They’ve repeatedly said that PASA’s Strategic Development Conference is one of the most valuable ways we empower them. It’s the only time each year that they get together with a group of people who face the same extraordinary challenges that they do and who work to achieve the same goals – saving Africa’s primates and their habitat from disappearing forever.  


PASA’s next conference will be in Zambia in September. PASA members told us the most important topics are strategic planning and financial management – not the most exciting, but absolutely essential for running a sustainable, effective organization.

Many of the leaders of PASA member organizations are lifelong volunteers and don’t take a salary. Almost none of the organizations have budgets for international travel. The conference will only be possible if you help to cover the necessary costs for the sanctuary leaders to attend.
 
Engaging African Communities

For the first time ever, the conference will occur side-by-side with a workshop for people who manage education programs and community development projects. PASA members have decades of experience living alongside local communities and running conservation programs. They’re ideally positioned to use public awareness to convince communities to stop illegally hunting wild animals, selling baby apes and monkeys as pets, and destroying habitat. They also give job training that provides sustainable alternatives.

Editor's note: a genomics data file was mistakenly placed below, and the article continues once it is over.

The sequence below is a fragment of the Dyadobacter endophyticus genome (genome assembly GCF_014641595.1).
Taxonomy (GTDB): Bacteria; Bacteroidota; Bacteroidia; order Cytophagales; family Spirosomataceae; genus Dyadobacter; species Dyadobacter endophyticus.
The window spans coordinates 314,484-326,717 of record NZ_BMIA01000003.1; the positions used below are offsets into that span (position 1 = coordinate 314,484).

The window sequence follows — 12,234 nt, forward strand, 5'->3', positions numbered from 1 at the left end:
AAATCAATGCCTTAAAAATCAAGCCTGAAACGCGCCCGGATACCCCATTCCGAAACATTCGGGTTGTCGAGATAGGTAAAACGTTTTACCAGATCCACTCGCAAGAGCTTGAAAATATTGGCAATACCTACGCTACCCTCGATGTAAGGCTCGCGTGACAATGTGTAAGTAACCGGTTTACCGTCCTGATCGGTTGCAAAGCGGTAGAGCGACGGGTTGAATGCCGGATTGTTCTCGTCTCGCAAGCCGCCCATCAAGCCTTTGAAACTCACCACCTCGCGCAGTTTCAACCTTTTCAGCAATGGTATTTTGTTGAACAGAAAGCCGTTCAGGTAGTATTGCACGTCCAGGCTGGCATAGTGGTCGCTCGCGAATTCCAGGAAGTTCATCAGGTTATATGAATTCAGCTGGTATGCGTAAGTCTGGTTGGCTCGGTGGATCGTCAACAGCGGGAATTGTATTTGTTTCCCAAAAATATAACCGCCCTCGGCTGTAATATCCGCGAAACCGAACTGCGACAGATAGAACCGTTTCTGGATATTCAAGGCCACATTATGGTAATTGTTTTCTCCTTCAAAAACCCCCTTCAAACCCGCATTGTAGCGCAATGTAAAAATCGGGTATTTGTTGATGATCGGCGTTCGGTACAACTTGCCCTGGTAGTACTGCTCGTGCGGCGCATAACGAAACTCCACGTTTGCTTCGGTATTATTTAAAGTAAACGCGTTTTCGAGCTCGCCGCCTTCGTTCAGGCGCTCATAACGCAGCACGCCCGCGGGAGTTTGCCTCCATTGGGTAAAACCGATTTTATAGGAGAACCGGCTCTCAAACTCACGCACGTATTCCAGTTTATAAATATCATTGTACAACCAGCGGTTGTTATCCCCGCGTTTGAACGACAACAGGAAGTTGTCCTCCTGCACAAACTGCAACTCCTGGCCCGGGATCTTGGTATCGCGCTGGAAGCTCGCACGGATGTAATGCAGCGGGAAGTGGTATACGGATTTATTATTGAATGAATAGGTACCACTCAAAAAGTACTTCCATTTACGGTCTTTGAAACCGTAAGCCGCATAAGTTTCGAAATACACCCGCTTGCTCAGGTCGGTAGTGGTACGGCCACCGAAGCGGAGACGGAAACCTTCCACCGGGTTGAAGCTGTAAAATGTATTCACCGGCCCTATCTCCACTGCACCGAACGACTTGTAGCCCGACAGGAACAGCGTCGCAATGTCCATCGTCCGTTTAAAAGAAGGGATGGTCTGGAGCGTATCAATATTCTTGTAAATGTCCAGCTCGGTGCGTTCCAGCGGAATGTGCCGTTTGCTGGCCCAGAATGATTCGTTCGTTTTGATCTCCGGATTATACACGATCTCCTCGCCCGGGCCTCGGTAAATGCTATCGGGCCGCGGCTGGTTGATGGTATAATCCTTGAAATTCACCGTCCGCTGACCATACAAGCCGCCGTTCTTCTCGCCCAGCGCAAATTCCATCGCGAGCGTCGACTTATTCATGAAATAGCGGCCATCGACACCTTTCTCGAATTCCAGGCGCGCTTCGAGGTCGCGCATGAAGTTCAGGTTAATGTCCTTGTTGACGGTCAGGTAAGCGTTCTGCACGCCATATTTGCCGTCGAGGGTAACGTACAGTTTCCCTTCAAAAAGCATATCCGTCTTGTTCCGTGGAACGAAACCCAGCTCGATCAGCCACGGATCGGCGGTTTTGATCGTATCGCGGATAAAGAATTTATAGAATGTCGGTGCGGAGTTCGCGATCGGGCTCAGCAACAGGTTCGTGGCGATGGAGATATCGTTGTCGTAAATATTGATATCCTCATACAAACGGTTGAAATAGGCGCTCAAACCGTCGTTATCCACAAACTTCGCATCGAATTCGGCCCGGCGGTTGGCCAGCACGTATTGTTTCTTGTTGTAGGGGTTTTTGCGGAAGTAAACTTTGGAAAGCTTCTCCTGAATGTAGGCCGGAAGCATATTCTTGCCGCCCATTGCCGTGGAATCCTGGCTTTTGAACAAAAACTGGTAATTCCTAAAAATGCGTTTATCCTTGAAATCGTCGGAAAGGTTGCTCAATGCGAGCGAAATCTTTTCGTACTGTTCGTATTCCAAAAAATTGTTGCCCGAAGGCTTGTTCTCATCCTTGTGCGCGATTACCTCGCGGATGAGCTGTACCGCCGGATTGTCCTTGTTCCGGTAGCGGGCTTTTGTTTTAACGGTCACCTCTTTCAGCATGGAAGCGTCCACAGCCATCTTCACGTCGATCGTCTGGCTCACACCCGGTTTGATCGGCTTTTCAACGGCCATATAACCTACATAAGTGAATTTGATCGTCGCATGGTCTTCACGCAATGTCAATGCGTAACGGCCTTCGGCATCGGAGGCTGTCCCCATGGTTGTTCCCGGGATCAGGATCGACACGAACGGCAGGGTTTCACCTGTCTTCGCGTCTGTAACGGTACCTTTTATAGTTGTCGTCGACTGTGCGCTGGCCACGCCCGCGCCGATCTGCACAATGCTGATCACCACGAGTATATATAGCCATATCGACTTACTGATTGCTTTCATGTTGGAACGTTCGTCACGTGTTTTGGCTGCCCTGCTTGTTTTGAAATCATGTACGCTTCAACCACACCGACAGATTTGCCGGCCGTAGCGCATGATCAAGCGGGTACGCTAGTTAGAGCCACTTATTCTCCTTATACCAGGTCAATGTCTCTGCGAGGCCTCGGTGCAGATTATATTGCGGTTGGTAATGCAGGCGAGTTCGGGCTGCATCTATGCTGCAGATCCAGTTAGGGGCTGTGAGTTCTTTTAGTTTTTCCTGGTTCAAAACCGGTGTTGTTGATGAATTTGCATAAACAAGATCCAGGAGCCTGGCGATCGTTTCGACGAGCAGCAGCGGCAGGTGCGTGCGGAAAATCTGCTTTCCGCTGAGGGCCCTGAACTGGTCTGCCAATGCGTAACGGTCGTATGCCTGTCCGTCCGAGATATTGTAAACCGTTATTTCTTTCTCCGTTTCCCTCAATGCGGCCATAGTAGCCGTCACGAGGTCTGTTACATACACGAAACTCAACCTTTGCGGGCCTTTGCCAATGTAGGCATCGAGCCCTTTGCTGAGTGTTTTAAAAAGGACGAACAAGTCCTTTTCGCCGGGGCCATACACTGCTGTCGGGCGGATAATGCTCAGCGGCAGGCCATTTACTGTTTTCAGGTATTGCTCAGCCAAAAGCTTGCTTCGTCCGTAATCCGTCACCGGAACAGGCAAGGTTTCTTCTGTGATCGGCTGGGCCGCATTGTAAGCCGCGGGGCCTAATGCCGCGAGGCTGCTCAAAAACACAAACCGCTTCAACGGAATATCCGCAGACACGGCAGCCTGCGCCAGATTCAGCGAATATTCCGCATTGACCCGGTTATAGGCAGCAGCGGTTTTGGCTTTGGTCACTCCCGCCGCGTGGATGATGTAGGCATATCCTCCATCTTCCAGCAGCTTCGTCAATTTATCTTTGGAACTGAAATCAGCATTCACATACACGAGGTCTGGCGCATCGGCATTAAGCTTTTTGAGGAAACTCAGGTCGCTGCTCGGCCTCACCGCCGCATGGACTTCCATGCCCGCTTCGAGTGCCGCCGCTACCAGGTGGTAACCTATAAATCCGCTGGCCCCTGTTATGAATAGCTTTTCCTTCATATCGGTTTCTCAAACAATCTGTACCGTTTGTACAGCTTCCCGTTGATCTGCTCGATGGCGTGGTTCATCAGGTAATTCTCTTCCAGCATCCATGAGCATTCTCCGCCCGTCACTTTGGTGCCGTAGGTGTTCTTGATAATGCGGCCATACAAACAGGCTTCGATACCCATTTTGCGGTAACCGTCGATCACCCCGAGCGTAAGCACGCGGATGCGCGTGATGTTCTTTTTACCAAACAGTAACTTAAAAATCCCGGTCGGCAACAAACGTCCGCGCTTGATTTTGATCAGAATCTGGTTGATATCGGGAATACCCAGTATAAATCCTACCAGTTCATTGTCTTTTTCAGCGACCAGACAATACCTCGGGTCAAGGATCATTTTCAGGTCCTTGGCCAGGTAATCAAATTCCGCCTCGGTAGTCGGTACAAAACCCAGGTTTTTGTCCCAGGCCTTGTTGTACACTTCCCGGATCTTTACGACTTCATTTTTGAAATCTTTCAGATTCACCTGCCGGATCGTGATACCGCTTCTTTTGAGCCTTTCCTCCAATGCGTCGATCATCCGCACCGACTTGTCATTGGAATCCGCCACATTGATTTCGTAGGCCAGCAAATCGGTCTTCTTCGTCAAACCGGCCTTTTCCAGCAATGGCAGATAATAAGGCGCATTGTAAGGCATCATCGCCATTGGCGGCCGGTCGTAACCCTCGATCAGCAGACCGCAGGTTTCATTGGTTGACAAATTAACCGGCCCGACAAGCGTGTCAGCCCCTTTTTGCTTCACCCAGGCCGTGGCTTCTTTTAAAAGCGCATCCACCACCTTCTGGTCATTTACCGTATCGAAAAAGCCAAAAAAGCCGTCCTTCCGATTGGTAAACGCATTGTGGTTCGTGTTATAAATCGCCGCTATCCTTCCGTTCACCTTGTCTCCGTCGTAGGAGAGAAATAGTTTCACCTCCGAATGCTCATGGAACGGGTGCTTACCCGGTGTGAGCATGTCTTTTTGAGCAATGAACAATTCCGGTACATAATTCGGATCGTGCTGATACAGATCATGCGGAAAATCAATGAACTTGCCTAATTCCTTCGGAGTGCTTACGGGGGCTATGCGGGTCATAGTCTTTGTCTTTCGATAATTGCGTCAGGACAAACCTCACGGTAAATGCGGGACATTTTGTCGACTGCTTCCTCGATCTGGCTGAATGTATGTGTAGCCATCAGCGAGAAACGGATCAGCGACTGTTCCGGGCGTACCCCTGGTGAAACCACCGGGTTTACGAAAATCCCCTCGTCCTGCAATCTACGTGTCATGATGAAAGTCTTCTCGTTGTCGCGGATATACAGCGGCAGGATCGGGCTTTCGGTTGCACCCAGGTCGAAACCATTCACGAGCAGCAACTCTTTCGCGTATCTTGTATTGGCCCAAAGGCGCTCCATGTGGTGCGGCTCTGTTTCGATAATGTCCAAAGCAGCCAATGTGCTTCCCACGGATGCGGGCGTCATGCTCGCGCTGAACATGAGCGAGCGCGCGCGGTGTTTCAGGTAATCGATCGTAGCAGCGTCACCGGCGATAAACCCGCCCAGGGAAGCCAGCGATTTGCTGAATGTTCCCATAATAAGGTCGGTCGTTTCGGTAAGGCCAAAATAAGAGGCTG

The combination of the conference and the workshop makes this PASA’s largest event ever. You can make it possible.
 
Cultivating African Leaders

Hiring and cultivating future leaders is a daunting challenge for many PASA member organizations, especially those that work in very remote areas or unstable countries. To address this, PASA launched the Leadership Development Program which enables promising African management staff to come to the Strategic Development Conference and join PASA’s global network.

Last year, Raymond of Sanaga-Yong Chimpanzee Rescue was the first participant in the program.

Based on its success, we’re expanding it to more rising stars.

Will you enable African staff to come to the conference and become future leaders?

Very best wishes,

Gregg Tully
Executive Director
Pan African Sanctuary Alliance

Leaders of the movement to save apes and monkeys
Leaders of the movement to save apes and monkeys
PASA sanctuary staff at last year's conference
PASA sanctuary staff at last year's conference

Links: